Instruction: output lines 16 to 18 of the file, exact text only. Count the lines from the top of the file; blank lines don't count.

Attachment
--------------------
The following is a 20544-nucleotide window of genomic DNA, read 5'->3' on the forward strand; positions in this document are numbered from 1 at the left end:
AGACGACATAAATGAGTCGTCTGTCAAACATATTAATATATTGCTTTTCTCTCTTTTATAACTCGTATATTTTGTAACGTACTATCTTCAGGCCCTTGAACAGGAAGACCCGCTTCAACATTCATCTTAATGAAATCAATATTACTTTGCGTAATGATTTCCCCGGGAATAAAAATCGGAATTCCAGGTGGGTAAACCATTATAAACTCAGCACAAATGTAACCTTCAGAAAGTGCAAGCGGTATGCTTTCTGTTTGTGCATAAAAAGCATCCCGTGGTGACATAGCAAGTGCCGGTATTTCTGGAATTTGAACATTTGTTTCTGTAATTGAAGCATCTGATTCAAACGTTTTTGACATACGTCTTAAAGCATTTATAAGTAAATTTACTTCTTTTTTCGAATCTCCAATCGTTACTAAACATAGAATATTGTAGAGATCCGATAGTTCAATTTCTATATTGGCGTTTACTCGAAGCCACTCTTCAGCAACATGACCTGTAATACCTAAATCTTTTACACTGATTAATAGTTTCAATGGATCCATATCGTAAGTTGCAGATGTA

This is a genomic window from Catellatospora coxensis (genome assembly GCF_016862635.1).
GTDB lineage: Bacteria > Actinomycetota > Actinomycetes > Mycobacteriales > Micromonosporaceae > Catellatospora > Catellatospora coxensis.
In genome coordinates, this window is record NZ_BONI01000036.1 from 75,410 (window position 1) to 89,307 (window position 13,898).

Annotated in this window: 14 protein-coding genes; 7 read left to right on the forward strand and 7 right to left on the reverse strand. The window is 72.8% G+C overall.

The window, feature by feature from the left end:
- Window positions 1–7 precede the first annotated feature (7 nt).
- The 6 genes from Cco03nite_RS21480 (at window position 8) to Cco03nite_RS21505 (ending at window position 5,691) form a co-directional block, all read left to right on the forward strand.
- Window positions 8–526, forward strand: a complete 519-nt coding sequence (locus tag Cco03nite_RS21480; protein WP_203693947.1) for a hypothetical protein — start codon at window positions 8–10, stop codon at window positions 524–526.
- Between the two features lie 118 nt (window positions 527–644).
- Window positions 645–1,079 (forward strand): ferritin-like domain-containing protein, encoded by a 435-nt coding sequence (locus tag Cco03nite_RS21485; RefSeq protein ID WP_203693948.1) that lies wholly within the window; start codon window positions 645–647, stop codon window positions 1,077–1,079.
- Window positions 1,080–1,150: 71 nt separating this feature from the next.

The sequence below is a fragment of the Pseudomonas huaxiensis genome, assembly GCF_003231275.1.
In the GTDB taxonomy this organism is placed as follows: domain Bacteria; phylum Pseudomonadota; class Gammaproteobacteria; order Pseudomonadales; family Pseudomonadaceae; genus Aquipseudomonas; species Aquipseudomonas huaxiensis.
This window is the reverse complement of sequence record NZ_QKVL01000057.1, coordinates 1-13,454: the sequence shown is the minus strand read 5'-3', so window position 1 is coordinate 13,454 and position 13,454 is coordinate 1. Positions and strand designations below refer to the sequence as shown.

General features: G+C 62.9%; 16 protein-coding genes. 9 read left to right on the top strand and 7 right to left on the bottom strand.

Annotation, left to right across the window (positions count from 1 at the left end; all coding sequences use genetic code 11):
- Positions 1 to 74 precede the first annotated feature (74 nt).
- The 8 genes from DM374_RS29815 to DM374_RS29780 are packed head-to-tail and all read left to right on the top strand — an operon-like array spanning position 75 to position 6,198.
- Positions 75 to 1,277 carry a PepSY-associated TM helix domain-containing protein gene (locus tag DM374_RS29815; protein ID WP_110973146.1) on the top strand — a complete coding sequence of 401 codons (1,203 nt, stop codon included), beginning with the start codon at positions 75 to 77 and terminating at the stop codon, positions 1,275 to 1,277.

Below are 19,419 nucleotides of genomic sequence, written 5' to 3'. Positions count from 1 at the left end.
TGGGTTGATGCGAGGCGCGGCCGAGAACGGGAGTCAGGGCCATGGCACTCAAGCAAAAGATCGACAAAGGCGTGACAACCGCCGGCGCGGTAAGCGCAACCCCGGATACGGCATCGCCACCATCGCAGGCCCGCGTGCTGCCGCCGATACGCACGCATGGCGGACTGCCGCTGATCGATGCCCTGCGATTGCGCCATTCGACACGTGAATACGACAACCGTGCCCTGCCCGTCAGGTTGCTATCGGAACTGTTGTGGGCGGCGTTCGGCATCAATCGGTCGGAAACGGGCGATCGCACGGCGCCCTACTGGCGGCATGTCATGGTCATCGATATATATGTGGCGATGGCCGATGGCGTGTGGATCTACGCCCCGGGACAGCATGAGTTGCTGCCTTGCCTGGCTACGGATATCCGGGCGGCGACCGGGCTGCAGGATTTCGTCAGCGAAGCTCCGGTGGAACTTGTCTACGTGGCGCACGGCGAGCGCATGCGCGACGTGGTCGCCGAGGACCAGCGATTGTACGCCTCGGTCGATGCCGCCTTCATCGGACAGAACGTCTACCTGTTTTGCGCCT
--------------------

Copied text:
This window is the reverse complement of sequence record NZ_QKVL01000057.1, coordinates 1-13,454: the sequence shown is the minus strand read 5'-3', so window position 1 is coordinate 13,454 and position 13,454 is coordinate 1. Positions and strand designations below refer to the sequence as shown.

General features: G+C 62.9%; 16 protein-coding genes. 9 read left to right on the top strand and 7 right to left on the bottom strand.

Annotation, left to right across the window (positions count from 1 at the left end; all coding sequences use genetic code 11):